You're perhaps thinking of Java applets, which have indeed been dead and buried (good riddance!) for a while. Java as a backend server language (and, to a lesser extent, as a language for desktop applications) still sees quite heavy use and would be a worthwhile investment if you want to work as an enterprise software developer. The language concepts and even some of the tooling will carry over to most other modern software languages. I'd highly recommend taking the Java course if you're interested in writing code that uses databases.

That being said, if your interest is specifically in databases themselves, like you're angling at a Database Administrator type of position, then there's no substitute for database-specific courses. You'll start out learning general SQL concepts, but pretty quickly you'll want to start specialising in a particular database software. Used to be Oracle was the go-to for enterprise projects, but that's not the case any more, though there are still legacy Oracle deployments out there. MSSQL and Postgres are the more common choices for new deployments, with MSSQL having an edge for your classic sort of "on premise" applications whereas Postgres is a lot more popular for cloud-based applications.
posted by tobascodagama at 10:52 AM on May 10


I've only ever worked at large retail and financial firms and java has been the main server side language in use by each. Although it has frameworks and extensions (eg hibernate, jdbi, jpa) that entirely abstract away interactions with a database, I think it is worthwhile learning sql to understand how it all works.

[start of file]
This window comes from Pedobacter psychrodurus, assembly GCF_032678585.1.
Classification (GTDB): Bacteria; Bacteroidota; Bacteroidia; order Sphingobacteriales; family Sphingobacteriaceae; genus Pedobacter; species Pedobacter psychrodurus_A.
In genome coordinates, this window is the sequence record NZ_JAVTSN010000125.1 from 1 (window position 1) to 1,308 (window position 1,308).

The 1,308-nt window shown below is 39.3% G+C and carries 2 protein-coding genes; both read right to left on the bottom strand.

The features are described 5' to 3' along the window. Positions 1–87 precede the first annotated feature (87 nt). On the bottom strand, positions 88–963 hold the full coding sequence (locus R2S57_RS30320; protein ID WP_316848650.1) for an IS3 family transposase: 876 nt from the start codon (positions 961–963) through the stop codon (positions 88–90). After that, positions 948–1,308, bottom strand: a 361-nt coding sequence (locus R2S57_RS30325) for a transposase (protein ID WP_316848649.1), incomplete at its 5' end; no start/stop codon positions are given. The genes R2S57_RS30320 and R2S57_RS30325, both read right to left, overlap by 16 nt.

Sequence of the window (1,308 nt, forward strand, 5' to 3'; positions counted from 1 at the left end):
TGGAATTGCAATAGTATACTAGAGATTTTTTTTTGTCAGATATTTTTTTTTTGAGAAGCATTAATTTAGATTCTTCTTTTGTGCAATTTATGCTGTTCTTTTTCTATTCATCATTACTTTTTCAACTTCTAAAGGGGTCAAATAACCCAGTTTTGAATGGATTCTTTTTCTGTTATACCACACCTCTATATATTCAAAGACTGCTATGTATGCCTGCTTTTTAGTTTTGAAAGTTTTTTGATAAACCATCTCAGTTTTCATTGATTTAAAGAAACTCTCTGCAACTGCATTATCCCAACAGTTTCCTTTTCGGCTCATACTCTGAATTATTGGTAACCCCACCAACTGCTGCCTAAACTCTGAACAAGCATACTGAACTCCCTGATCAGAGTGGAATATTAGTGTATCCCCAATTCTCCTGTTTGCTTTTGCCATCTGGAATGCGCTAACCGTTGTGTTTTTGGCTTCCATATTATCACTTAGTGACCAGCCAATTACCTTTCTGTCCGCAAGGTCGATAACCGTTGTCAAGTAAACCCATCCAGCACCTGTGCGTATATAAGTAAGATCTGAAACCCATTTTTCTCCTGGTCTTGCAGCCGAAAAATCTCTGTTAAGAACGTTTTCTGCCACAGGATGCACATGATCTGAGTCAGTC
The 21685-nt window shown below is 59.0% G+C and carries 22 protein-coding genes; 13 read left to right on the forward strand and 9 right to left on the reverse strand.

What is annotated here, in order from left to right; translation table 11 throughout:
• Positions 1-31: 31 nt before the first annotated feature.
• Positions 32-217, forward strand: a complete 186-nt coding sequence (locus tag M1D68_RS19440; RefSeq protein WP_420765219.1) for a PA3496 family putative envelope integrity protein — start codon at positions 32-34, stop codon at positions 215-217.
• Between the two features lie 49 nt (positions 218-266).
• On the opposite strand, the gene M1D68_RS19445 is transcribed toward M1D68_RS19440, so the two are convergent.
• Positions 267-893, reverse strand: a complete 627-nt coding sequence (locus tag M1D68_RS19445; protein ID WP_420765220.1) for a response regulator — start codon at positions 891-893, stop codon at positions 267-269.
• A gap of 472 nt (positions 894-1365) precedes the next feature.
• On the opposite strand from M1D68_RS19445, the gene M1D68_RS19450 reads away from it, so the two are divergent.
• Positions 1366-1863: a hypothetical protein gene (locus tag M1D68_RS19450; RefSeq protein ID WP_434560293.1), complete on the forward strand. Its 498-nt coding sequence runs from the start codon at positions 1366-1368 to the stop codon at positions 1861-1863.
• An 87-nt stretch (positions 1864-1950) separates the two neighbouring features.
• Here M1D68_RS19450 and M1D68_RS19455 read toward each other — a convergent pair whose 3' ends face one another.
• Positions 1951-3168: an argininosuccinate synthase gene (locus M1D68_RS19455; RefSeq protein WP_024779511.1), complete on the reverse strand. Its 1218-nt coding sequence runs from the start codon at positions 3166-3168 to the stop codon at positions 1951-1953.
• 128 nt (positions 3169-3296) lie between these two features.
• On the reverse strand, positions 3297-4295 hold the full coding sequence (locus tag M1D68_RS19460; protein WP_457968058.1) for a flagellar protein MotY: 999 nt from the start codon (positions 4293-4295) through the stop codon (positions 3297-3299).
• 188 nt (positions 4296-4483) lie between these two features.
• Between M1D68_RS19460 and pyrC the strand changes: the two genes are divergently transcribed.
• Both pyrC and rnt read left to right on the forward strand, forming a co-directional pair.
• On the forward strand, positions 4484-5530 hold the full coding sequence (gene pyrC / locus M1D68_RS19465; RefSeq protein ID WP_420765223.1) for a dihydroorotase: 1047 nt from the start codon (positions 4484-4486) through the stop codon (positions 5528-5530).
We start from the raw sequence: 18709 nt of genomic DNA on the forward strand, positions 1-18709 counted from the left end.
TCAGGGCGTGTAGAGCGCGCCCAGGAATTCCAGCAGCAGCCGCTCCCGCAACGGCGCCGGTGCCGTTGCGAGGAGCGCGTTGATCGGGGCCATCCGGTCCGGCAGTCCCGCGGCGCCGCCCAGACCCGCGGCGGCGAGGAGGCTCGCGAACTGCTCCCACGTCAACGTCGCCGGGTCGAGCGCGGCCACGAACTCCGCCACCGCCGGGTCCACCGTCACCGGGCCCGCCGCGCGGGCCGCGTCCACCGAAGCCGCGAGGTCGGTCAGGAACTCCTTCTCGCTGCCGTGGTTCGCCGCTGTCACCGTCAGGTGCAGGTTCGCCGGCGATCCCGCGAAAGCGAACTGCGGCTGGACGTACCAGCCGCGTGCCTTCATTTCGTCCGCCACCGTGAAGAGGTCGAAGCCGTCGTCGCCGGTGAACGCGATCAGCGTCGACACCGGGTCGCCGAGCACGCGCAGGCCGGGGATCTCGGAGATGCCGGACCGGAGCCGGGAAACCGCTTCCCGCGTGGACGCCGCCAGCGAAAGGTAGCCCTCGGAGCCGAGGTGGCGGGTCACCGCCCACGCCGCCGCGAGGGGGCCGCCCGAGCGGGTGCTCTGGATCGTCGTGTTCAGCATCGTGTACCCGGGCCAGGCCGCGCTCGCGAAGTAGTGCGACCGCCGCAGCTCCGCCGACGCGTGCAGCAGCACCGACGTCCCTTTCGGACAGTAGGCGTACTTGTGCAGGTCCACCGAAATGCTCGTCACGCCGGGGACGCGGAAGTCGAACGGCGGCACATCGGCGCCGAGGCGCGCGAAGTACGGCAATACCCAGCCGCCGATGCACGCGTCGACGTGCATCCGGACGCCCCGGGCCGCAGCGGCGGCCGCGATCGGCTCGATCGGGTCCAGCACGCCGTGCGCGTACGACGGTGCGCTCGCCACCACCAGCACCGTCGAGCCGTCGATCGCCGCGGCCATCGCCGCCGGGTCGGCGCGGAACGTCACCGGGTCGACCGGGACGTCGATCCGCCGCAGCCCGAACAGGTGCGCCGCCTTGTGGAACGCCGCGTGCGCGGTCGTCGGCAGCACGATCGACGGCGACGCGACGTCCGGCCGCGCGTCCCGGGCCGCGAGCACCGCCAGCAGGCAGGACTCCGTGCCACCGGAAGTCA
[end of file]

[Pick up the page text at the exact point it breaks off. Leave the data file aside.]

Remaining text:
posted by JonB at 11:31 AM on May 10


As a first next step, I'd suggest working through GalaxQL, an online tutorial that covers just a little more ground than your course. And, truthfully, that little extra gets you to a point of understanding the majority of what a typical web app does with SQL, so if web development is your real goal, you could stop there.

Further steps beyond that could include focusing on reading the documentation of a particular RDBMS (e.g. MySQL or MariaDB or Postgres) to understand how to configure access controls, logging, replication, config values, DB-specific commands, and so on--things a DBA knows--or focusing on harder problems in SQL per se. For example, you could compare your lynda.com options with the table of contents in Joe Celko's SQL for Smarties or, one step more advanced, Ramakrishnan & Gehrke's Database Management Systems to maybe find some equivalents you could study for free.

FWIW, I learned a lot from reading ~10% of the Postgres documentation [PDF]. It has a ~20 page tutorial on the basics and then a couple thousand pages on the details. The MySQL docs are about the same, I guess.
posted by Wobbuffet at 3:22 PM on May 10


Java is still a widely used language, and it also makes a decent first language if you really are a beginner. It all the standard C-like syntax which one sees everywhere these days, and it has a decent object model. It has a named subset, JDBC, for accessing databases directly, and some more complex mechanisms for accessing them indirectly. You say this is just an introductory course for a database track, so it sounds both useful and, as opposed to the Lynda option, directed. I'd go with that.
posted by ubiquity at 3:22 PM on May 10